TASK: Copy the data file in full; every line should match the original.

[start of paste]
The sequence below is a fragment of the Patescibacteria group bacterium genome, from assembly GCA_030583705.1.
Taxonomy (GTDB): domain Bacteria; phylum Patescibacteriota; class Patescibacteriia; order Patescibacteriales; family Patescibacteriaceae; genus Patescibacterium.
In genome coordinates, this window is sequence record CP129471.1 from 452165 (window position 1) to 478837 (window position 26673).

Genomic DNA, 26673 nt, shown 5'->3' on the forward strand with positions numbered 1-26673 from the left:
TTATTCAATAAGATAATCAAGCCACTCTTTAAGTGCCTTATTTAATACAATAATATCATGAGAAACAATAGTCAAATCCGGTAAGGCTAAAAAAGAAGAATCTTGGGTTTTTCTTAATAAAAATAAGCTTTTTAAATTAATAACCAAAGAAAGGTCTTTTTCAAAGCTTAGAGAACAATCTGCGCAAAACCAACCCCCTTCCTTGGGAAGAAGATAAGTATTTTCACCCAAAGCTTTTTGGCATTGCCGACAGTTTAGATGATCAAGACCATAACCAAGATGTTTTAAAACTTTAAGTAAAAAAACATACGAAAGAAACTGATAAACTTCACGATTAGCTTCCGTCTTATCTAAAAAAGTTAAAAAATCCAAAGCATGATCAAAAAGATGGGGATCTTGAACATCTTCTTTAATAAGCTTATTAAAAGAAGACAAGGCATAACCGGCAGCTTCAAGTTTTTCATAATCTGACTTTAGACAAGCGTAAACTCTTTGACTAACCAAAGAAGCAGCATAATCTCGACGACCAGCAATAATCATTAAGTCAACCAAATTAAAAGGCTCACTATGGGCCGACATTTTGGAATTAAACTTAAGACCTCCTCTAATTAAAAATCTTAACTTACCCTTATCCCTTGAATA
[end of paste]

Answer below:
The sequence below is a fragment of the Patescibacteria group bacterium genome, from assembly GCA_030583705.1.
Taxonomy (GTDB): domain Bacteria; phylum Patescibacteriota; class Patescibacteriia; order Patescibacteriales; family Patescibacteriaceae; genus Patescibacterium.
In genome coordinates, this window is sequence record CP129471.1 from 452165 (window position 1) to 478837 (window position 26673).

Genomic DNA, 26673 nt, shown 5'->3' on the forward strand with positions numbered 1-26673 from the left:
TTATTCAATAAGATAATCAAGCCACTCTTTAAGTGCCTTATTTAATACAATAATATCATGAGAAACAATAGTCAAATCCGGTAAGGCTAAAAAAGAAGAATCTTGGGTTTTTCTTAATAAAAATAAGCTTTTTAAATTAATAACCAAAGAAAGGTCTTTTTCAAAGCTTAGAGAACAATCTGCGCAAAACCAACCCCCTTCCTTGGGAAGAAGATAAGTATTTTCACCCAAAGCTTTTTGGCATTGCCGACAGTTTAGATGATCAAGACCATAACCAAGATGTTTTAAAACTTTAAGTAAAAAAACATACGAAAGAAACTGATAAACTTCACGATTAGCTTCCGTCTTATCTAAAAAAGTTAAAAAATCCAAAGCATGATCAAAAAGATGGGGATCTTGAACATCTTCTTTAATAAGCTTATTAAAAGAAGACAAGGCATAACCGGCAGCTTCAAGTTTTTCATAATCTGACTTTAGACAAGCGTAAACTCTTTGACTAACCAAAGAAGCAGCATAATCTCGACGACCAGCAATAATCATTAAGTCAACCAAATTAAAAGGCTCACTATGGGCCGACATTTTGGAATTAAACTTAAGACCTCCTCTAATTAAAAATCTTAACTTACCCTTATCCCTTGAATA